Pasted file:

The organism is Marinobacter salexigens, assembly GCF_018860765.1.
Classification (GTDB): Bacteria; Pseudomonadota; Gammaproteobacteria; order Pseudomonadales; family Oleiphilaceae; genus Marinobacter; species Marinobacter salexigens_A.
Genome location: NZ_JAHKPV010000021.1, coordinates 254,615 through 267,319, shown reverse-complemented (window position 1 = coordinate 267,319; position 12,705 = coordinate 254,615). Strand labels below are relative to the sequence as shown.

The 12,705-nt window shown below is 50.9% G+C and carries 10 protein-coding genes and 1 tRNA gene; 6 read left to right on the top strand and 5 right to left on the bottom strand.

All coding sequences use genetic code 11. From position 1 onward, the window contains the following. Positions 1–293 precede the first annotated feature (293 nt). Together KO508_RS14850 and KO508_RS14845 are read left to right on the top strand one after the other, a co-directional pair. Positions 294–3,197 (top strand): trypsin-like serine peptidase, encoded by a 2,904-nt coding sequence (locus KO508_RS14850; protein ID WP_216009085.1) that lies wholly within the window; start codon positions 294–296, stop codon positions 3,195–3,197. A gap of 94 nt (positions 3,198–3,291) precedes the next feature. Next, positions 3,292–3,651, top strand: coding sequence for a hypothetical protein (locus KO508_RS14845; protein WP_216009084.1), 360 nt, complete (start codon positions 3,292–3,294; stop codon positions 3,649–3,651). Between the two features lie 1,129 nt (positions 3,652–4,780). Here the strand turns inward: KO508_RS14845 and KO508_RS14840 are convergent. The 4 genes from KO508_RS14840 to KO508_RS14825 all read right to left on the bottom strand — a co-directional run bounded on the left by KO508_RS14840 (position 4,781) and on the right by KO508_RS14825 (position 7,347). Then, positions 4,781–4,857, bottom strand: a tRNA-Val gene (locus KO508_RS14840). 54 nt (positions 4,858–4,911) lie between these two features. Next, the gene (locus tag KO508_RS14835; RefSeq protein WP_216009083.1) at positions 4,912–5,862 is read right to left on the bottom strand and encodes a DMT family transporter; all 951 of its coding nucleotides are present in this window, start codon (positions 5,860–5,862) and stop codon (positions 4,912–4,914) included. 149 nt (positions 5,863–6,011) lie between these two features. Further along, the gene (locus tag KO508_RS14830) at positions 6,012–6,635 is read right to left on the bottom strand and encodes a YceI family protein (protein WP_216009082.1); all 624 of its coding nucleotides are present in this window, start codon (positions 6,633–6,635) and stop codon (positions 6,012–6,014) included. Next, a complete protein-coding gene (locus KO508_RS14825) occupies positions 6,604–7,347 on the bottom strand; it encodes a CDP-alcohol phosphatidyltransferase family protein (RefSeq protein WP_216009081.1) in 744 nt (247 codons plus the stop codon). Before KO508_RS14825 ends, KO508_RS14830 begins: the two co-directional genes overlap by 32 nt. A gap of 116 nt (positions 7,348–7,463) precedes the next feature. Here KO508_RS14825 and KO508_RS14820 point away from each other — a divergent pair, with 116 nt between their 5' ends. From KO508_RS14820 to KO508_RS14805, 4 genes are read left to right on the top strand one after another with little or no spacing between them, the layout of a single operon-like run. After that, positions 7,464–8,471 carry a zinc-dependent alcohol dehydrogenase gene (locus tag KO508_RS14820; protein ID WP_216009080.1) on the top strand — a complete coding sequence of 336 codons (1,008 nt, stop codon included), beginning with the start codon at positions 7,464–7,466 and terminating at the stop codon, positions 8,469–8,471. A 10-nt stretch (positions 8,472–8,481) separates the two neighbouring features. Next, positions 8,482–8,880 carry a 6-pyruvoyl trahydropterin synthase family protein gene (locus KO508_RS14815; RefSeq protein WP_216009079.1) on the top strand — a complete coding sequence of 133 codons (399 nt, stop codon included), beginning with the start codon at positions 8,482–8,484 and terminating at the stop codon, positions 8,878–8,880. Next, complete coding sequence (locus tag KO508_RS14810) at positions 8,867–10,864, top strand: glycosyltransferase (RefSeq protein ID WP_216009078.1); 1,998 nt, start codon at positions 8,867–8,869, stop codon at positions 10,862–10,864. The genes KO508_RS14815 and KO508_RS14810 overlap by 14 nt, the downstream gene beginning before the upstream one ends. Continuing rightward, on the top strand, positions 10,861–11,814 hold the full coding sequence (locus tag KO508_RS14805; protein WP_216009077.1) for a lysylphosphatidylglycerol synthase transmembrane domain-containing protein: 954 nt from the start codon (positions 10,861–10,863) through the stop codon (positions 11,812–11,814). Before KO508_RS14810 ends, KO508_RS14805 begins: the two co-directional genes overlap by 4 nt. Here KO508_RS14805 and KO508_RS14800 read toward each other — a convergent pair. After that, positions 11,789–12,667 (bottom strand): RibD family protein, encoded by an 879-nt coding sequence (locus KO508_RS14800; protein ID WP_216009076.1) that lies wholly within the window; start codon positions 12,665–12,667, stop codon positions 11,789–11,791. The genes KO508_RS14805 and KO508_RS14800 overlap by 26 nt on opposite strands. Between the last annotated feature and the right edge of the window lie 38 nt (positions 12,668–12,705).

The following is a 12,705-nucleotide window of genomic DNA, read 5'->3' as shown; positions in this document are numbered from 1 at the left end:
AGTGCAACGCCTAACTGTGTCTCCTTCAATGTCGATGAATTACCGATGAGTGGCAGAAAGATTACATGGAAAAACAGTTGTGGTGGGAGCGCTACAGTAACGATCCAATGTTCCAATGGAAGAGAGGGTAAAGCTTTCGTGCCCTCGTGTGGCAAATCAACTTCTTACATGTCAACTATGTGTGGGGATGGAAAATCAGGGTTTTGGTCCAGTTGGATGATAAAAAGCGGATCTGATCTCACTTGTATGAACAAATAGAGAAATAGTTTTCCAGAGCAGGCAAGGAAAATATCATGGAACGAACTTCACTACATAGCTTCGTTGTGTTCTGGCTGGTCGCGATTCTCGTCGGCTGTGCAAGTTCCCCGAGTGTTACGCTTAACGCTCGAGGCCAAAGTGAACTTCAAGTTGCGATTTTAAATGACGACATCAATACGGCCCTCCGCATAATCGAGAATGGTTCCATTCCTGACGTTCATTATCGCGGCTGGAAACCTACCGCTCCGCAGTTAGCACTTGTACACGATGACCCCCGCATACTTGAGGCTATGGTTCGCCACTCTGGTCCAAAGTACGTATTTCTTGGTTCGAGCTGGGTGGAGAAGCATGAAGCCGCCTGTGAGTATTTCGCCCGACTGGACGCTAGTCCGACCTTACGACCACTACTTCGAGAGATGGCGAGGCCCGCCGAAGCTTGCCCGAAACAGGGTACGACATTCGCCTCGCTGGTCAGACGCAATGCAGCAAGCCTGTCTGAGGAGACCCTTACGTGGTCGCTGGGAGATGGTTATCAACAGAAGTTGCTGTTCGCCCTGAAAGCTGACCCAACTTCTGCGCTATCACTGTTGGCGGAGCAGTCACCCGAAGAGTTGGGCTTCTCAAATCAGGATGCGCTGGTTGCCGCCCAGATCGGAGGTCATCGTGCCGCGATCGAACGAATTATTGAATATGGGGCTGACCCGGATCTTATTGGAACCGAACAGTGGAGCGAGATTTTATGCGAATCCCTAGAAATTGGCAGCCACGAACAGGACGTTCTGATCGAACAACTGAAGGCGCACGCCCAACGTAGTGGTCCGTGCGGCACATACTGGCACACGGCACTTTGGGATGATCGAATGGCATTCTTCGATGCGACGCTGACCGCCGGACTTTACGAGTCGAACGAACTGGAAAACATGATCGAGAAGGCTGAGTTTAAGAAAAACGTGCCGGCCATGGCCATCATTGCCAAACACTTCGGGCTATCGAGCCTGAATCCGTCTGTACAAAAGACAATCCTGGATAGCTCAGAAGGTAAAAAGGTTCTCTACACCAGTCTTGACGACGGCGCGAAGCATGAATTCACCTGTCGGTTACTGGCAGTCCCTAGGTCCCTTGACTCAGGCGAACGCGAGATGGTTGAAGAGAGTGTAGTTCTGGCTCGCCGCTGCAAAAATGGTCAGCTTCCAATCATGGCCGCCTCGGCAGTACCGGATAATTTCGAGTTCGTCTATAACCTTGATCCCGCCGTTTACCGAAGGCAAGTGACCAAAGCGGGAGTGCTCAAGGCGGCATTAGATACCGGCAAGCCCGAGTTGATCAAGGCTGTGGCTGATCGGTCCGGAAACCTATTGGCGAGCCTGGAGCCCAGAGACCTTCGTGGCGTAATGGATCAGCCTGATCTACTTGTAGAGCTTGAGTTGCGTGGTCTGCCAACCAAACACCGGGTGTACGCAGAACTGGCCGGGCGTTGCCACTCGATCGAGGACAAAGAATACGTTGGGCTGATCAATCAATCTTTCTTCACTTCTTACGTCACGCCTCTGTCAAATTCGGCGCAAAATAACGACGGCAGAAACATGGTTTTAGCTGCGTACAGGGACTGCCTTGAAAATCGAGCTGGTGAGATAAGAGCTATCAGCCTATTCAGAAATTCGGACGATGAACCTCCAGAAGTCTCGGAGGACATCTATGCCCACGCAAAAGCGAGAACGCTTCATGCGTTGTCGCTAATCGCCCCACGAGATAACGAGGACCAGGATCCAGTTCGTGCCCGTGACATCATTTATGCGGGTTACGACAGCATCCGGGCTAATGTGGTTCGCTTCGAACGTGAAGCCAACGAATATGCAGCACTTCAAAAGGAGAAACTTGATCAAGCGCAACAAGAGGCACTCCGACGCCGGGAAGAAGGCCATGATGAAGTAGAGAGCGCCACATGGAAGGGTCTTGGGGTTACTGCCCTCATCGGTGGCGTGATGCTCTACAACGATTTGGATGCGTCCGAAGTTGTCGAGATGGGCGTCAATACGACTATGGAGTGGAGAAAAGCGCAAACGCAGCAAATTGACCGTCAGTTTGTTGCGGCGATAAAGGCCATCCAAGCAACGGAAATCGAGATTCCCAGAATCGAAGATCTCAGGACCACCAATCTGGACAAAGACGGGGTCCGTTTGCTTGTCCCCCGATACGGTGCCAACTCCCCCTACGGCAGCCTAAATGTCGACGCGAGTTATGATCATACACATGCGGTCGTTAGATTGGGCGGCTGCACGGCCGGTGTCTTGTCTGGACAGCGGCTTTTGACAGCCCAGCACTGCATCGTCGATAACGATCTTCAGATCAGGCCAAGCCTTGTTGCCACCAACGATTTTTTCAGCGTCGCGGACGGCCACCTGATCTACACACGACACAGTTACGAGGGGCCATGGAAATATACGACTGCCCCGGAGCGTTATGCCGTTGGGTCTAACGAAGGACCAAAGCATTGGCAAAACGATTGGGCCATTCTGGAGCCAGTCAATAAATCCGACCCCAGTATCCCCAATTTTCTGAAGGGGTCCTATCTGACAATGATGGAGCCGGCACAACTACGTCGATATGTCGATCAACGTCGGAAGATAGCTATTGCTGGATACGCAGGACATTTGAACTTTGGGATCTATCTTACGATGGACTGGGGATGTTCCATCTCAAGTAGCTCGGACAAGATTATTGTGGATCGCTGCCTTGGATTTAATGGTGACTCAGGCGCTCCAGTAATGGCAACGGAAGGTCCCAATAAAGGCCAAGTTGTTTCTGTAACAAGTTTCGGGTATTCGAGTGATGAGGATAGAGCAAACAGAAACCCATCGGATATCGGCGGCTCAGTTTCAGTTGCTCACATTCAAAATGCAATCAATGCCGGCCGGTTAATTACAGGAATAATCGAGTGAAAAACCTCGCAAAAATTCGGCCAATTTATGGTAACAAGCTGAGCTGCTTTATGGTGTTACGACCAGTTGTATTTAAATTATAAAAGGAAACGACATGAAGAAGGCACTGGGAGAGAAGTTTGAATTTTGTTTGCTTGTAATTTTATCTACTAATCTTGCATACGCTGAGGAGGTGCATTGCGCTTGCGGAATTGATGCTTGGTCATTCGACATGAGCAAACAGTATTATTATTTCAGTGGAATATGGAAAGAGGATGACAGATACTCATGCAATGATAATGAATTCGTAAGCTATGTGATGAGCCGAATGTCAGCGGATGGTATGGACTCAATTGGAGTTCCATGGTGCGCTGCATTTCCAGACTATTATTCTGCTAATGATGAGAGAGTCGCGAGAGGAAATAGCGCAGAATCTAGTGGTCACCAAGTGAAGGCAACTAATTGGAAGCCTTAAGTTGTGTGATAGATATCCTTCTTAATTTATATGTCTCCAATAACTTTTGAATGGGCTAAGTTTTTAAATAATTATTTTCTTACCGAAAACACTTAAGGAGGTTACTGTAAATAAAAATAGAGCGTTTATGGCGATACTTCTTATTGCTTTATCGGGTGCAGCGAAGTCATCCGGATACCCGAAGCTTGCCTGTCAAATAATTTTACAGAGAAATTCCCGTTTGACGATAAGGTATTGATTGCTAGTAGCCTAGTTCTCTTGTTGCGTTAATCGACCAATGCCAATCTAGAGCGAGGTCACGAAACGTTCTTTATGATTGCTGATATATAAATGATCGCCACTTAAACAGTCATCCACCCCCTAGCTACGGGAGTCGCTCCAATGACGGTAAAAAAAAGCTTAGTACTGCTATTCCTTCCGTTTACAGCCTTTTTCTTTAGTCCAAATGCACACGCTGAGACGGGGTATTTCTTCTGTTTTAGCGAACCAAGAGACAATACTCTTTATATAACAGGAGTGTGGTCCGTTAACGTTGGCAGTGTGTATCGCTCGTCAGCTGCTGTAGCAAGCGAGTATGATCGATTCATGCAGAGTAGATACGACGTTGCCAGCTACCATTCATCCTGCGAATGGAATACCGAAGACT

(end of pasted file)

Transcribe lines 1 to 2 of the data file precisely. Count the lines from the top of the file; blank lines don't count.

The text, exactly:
The organism is Marinobacter salexigens, assembly GCF_018860765.1.
Classification (GTDB): Bacteria; Pseudomonadota; Gammaproteobacteria; order Pseudomonadales; family Oleiphilaceae; genus Marinobacter; species Marinobacter salexigens_A.